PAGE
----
Giving up on the zipper merge

Now that the election is over and most of the world’s problems have been solved, perhaps we can take some time to consider the zipper merge.

Listen to me, MnDOT, I get how the zipper merge is supposed to work, the problem is the people who don’t.

Last evening, for example, I was driving on I-694 in the Oakdale area where, because of construction, the highway narrows to one lane. Perhaps a mile from the merge point, an SUV — sporting a Marine sticker, an NRA sticker, and a Florida Gators decal, just in case that was someone you know — played the role that decent, civilized people dread — the merge cop.

He drove down the middle of the lane stripe, so nobody could pass him on the left or the right, though several people tried. And, thus, a bigger backup was born.

According to some traffic engineers, traffic moves 15 percent faster by using the zipper merge, not that Mr. Florida Gator guy would know.

But is it worth the road rage?

Consider this comment from a Minnesotan at Tom Vanderbilt’s website promoting his book, “How We Drive.”

The problems arise when everybody but a few merge early, and then people play lane cop trying to not let the “late” mergers in. Every lane closure here in MN these days has signs saying “Use both lanes until merge point.” in an effort to break people of the habit of early merging, but it’s an uphill battle because everybody thinks they know better then the traffic engineers who study this sort of thing for a living.

Personally I merge early, but solely to avoid the irrational anger and potential violent outbursts of the lane vigilantes.

The answer here seems obvious, as indicated in this video. Paint “stay in your lane” stripes until the very last minute…

Unless something changes soon, the zipper merge is going to be this century’s conversion to the metric system in the ’70s. Great idea, made perfect sense, and was dead on arrival.

  • Eric Chandler

    You can’t fix stupid.

  • andy

    I’m a huge zipper proponent, I’ve had heated arguments with friends who love acting as “lane police”. Many of whom understand the concept of the zipper, however don’t care and refuse to let people merge. Ugh!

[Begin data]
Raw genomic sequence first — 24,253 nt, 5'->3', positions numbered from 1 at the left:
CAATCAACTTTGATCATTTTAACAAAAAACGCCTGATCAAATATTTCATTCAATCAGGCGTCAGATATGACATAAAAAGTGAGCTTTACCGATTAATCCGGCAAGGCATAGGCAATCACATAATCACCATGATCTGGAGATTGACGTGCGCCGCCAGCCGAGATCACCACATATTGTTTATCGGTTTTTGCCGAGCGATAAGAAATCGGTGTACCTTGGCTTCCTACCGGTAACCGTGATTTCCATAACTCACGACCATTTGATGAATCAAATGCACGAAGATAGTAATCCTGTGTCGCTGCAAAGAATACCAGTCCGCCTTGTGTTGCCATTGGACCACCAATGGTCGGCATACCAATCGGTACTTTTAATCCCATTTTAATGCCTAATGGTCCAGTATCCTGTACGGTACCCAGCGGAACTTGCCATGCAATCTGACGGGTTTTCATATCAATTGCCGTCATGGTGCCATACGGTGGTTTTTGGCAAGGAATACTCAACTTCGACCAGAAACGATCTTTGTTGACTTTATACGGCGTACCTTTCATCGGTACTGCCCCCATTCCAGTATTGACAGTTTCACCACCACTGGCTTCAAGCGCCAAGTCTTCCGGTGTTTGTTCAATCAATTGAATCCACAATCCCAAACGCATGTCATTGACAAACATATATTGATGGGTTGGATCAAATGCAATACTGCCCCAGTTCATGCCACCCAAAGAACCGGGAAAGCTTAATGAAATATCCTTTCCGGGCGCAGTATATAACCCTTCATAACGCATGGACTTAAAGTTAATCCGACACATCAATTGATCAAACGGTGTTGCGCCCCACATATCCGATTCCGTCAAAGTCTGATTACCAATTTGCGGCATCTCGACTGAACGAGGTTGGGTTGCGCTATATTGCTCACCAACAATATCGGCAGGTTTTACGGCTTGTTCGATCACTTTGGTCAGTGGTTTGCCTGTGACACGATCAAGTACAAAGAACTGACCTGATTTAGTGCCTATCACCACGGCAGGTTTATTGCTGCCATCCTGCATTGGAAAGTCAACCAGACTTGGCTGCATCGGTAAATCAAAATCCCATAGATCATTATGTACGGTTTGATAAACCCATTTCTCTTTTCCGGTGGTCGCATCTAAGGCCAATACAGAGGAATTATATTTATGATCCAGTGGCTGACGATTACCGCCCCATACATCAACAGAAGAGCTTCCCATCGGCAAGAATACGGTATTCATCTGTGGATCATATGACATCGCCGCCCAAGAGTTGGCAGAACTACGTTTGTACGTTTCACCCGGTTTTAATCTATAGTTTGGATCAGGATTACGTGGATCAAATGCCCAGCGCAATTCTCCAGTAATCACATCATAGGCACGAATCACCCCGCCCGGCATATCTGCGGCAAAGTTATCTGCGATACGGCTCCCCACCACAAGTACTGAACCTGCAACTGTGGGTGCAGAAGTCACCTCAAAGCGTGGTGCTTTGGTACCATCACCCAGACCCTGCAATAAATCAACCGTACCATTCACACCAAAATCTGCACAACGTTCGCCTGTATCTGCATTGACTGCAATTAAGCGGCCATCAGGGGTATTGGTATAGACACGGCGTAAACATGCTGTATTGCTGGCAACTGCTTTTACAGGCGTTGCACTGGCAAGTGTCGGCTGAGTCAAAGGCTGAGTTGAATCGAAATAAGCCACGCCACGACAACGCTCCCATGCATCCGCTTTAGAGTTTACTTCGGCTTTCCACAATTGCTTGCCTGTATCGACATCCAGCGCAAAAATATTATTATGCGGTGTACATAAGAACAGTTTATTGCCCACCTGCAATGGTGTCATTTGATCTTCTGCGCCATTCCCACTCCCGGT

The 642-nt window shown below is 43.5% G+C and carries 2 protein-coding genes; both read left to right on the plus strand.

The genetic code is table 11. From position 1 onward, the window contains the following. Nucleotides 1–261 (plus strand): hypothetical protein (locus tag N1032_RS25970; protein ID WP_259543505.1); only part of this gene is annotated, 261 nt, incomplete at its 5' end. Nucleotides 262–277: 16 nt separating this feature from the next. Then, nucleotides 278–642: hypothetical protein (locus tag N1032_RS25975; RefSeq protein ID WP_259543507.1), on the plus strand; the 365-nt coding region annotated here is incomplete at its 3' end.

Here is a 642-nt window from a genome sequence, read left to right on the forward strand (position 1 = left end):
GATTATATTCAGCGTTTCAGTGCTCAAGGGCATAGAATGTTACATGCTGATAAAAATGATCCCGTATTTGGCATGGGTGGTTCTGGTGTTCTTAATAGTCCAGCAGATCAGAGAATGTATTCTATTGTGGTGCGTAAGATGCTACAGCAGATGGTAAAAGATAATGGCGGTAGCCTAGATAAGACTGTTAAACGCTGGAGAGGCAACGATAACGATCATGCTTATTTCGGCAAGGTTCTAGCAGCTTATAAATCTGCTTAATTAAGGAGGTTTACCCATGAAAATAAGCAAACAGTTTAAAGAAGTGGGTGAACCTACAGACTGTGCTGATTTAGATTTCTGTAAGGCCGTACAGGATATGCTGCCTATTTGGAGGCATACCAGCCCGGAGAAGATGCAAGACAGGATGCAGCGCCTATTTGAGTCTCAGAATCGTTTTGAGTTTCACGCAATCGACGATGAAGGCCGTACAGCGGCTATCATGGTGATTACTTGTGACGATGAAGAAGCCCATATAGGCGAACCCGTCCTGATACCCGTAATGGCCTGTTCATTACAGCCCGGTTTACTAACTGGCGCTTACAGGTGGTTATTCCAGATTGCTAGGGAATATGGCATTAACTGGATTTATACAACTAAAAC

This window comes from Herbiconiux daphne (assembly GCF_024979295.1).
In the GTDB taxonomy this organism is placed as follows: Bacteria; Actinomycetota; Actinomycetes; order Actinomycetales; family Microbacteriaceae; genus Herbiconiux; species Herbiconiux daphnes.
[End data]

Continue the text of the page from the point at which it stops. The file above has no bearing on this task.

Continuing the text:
• jon

    This is Minnesota and you want people to zipper merge when it’s clear that a just regular merge is to much for them to handle.

    p.s. any one who has driven on the highways (interchanges in particular) in the cities doesn’t need to think they know better then traffic engineers…

  • Jim G

    It works just fine in states like California. Is this another example of disregarding science when it clashes with one’s prejudice?

  • Mike

    In Colorado, police set up traps to catch and ticket “late mergers”. They want everybody to merge early.

  • David

    “Form two lanes when metered”, a pretty simple instruction to form two lines at a traffic meter, but almost every single day I see people on the ramp that mergies traffic from Southbound 35w to Eastbound 36 absolutely refuse to form two lanes and instead hog the center of the lane assuring that traffic backs up down Cleveland and often past the point where cars merge onto Cleveland from Northbound 35w.

    At least once a week I see someone aggressively defend that center lane and swerve, swear, and/or honk at cars that attempt to form two lanes. I’ve even seen people point at the sign that says “Form two lanes…” to no avail.

    My theory, there are a lot of people that hate their jobs and use their cars as a means of regaining some semblance of control. Also, idiots abound.

  • shleigh

    The solid, double, “Stay in your lane” lines don’t seem to work here either. At lease not in Minneapolis where 35W North and vehicles coming out of downtown merge into 94 West right before the Hennepin/Lyndale exit (and vehicles on 94 W move over to exit on Hennepin/Lyndale). Even with the multiple signs instructing “Do Not Cross Double White Lines”, people slow way down and try to move over. If they’d just keep going for another 1/4 mile, they’d be able to easily merge, probably without even touching the breaks! Annoys me every time…

  • Kassie

    Shleigh- I was just going to mention that exact place. People in Minnesota seem to have an irrational fear of late merging, even when the signs and the double white lines clearly state they are legally required to.

    I admit that it took me a while to get used to zipper merging. I wasn’t taught that when I learned to drive. I do it now and took all of a couple weeks of be conscious about it to feel comfortable.

  • Mark Gisleson

    They have zipper merge signs? Sure didn’t see any during light rail construction on University Avenue these last two years. In fact, if you saw a sign telling you a lane was closed, half the time that would be wrong. Signs went up and never went down, when they went up at all. Half the time when you wanted frontage road access to a business you had to move the signs to get in because indifferent Walsh construction workers kept blocking the access routes.

    I wish I had some outrage left for zipper merges, but living in light rail construction hell has used all mine up.

  • Mort

    The gist of the whole problem is that people don’t leave a proper and adequate amount of space between themselves and the vehicle in front of them – especially when traffic gets congested. If this were the case, the ‘zipper merge’ would work all the time, every time…